A lot of questions came to mind the moment I heard the call for the removal of the statue. Were we not aware that Gandhi was a racist in the first place? Why did we receive a gift of a person who is being regarded as racist? Were we forced as a University to put the statue on campus? What really went wrong? Was the statue ‘Nicodemously’ given to the University? Was the Vice Chancellor and University Council then not aware that Mahatma Gandhi was a racist?

We are not doing ourselves any good as a country because, we have a lot of people who have contributed immensely to the development of this country and to the success of the University of Ghana. The likes of Dr. Kwame Nkrumah, Dr. J.B Danquah to mention but a few, have also helped this country to reach where it is now, but we do not have a single monument for them. Where did we go wrong as a country? Can’t we honor our heroes and heroines? A lot of people were furious when President Nana Addo Danquah Akufo Addo, made some suggestion that, it will not be wrong if we named University of Ghana after Dr. J.B Danquah considering the kind of work he did in parliament to make sure that Ghana also got its share of the Universities in West Africa.

Meanwhile, we accepted the statue of a foreigner on our campus who had not contributed to the development of the University. Are we our own enemies?

Many people believe and is on record that Mahatma Gandhi made some form of derogatory comments concerning the black race and they have also forgot that he himself was fighting against racism. It is also on records that these comments were made in South Africa.

In anyway, Gandhi was fighting for his people as Marcus Garvey, W.E Dubois, Malcom X, Kwame Nkrumah and the rest of the Black race were fighting for the liberation of the Black people. His course was to see to it that his people (The Indians) were not oppressed. People have forgotten that Malcom X’s quest to fight for the Black race also used a lot of unprintable words against the whites.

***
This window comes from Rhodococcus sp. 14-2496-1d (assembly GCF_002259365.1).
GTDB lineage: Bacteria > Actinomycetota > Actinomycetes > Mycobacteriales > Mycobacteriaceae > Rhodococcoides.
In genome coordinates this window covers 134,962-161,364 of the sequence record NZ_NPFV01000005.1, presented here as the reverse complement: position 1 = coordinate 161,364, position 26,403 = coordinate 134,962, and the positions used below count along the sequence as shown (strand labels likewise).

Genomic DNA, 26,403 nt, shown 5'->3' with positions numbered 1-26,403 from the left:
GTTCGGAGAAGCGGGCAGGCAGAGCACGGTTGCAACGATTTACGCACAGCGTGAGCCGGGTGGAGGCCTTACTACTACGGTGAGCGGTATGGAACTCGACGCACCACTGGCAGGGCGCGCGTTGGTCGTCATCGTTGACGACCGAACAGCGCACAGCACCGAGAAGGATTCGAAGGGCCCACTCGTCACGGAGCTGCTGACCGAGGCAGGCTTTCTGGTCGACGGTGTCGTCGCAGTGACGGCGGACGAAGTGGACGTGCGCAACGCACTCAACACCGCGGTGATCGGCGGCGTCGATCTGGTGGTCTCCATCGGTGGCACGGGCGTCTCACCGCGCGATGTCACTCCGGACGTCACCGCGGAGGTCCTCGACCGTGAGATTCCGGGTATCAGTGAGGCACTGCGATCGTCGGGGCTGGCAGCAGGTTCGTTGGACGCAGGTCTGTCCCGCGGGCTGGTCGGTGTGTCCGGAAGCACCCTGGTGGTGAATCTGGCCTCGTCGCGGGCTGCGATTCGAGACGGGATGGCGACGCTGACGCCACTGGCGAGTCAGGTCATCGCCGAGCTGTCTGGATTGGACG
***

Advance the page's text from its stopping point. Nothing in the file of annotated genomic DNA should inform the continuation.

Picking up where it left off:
The likes of Nkrumah, Marcus Garvey and most African leaders got inspirations from Mahatma Gandhi’s style of leadership. They admired his approach to which the people of India had their independence. Gandhi’s approach not to use violent means in getting their grievances resolved adopted what is generally known as ‘Civil Disobedience’ to get the attention of the British who were racially abusing the Indians. How can someone who is racist inspire the likes of Kwame Nkrumah and the rest? If we say Gandhi is racist, are we in anyway assuming that God is also a racist?

According to the scriptures, the people of Israel were being considered as a favored people. Why will God like other people than others? In those days were people not commanded by God to go to other places to destroy them? I am not in any way justifying comments that have got to do with racial abuse neither am I justifying the derogatory statements of Mahatma Gandhi, but we should not be in a haste to mate out judgement to him because everyone has got some trait of racism.

Fortunately, on the 12th December 2018 the University removed the statue from its campus and handed it over to the ministry of foreign affairs and regional integration. We must congratulate the people who initiated this call. As a country we need to appreciate the little things that our ancestors have done for us by rewarding and remembering them with some monuments which will always keep their memories alive. Let’s say 'NO' to racism. Let us appreciate and accept everyone irrespective of their colour, geographical location and move on as one people as Lucky Dube put it “different colors but one people”.

We are all children of God and as such there should be love and peace which must exist amongst us. Ghana must work again. Ghana will Work again. Young Positivist, a concerned citizen of Ghana.

Columnist: Sampson Boamah